How to Persuade Someone in 50 Words or Less. Make any pitch stronger with this powerful exercise.
Above all, I don’t play tennis. However I was captivated by a book about the tennis champion Maria Sharapova. Hence I was sold on it after reading on how to make any pitch stronger in 50 words or less in The New York Times.
When a reporter for the newspaper interviews an author. The last question is always the same: Persuade someone to read your book in 50 words or less. Make any pitch stronger in 50 Words or Less!
This is not a book about tennis, but about a little girl with a big dream: to become a tennis champion. It’s about what it takes to achieve that. Courage. Discipline. The drive to overcome setbacks. Because there will be plenty of them. You have to believe you’re unstoppable.– Sharapova
I downloaded the book that day on Kindle and loved every page.
Thus I now use the 50-word exercise to help CEOs and entrepreneurs communicate their ideas concisely. Besides it’s hard to do, which is why it’s such a powerful exercise. It forces you to clarify your thinking, which makes the pitch more persuasive.
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Most presenters lose their audience’s attention because they ramble and get lost in the weeds. But if you can be precise and concise, you’ll keep your audience interested, engaged, and excited.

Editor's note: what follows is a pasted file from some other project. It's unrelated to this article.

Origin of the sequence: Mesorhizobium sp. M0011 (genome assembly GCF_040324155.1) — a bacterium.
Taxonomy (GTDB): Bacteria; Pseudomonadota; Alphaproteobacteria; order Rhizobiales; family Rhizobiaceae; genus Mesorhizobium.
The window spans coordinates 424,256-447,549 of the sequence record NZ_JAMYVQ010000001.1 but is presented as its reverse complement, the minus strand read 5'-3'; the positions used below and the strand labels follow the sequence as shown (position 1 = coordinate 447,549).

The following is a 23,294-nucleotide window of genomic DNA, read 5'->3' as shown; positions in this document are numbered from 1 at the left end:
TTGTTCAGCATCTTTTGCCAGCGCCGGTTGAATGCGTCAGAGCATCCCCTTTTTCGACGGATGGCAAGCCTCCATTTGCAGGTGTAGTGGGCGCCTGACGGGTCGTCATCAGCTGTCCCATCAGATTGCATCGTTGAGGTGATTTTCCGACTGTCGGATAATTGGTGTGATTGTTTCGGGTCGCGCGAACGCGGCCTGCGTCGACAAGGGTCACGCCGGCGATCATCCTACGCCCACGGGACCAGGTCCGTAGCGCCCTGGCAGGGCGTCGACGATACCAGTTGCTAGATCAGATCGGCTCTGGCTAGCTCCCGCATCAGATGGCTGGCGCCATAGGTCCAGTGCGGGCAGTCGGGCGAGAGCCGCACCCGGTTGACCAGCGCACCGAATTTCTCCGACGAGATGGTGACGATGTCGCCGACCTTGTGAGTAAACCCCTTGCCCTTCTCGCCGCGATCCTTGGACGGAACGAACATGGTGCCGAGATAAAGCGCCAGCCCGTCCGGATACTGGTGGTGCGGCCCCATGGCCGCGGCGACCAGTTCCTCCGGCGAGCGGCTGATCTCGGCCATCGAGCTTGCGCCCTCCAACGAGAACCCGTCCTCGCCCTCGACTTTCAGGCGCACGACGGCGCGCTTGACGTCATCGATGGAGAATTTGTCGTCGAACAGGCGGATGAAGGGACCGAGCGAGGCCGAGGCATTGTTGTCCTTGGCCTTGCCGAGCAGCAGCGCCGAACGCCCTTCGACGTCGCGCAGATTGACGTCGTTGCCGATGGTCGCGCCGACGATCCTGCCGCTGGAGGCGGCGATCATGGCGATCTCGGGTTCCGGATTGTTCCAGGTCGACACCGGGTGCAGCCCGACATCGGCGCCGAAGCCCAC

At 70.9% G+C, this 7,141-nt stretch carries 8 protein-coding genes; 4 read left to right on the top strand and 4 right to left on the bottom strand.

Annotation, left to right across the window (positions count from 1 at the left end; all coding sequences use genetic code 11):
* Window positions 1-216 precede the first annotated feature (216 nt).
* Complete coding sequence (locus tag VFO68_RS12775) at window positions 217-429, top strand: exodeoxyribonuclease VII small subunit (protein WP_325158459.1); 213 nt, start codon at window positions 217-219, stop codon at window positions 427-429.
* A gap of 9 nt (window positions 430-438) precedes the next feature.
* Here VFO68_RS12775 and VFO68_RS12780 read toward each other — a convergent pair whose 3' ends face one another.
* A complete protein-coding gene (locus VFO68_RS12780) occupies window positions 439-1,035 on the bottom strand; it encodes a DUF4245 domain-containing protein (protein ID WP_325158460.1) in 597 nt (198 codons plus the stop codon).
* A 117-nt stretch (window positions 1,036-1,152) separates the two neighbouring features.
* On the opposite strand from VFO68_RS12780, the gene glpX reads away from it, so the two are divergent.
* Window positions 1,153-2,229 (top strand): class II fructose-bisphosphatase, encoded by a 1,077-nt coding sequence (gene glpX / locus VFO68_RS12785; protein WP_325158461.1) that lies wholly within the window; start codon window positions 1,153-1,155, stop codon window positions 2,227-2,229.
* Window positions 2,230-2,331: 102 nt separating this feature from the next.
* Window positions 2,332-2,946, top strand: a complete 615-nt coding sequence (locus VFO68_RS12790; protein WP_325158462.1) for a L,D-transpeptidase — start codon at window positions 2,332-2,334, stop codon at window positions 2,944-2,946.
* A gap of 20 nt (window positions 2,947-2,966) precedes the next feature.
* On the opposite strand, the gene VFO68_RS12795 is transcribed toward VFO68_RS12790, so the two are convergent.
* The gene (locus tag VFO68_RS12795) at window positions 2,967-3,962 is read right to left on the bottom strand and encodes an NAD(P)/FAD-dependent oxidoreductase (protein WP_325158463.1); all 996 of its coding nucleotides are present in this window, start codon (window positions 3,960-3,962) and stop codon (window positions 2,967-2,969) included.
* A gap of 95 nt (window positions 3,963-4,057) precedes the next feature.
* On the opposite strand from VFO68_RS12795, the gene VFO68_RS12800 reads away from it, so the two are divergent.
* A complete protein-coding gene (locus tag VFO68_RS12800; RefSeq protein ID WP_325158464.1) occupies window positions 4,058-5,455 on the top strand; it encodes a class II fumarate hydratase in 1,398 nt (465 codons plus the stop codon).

Furthermore crafting a 50-word pitch comes in handy for a wide variety of scenarios.
- Generally in 50 words, an entrepreneur can persuade an investor to look at a pitch deck.
- Generally iIn 50 words, a sales professional can persuade a prospect to watch a demo or schedule a meeting.
- And generally in 50 words, a movie director can persuade a studio to back the film.
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For example it happened to Steven Spielberg.In this case in the mid-1970s, Spielberg took his idea for a movie and met with studio producers in a pitch meeting.
“What’s the movie about?” the studio chiefs asked.
A police chief, with a phobia for open water, battles a gigantic shark with an appetite for swimmers and boat captains, in spite of a greedy town council who demands that the beach stay open.– Spielberg
So then in 35 words, Spielberg pitched the idea for Jaws. Therefore this blockbuster went on to scare movie-goers out of the water for years to come.
For example in Airbnb’s first pitch deck, founder Brian Chesky said the company is:
A web platform where users can rent out their space to host travelers. Travelers save money, hosts make money, and both can share a local connection to a city.– Brian Chesky, Airbnb
So then in one sentence of 29 words, investors saw understood the big picture. Therefore the rest of the slides and the demo filled in the details.
To summarize and that’s the point of the 50-word exercise. Hence it’s not intended to close a deal. As a result it’s meant to make someone sufficiently intrigued with your idea that they’ll take the next step. By the way too many words adds to confusion as listeners. Thus spending too much brain energy trying to sort out what’s important from what’s not.
So why should you practice the 50-word exercise? I’ll explain in 29 words:
Condensing your big idea into 50 or fewer words. This will make your pitch stronger, easier to remember and ultimately;, more likely that your listener will act on the idea.
Make any pitch stronger in 50 Words or Less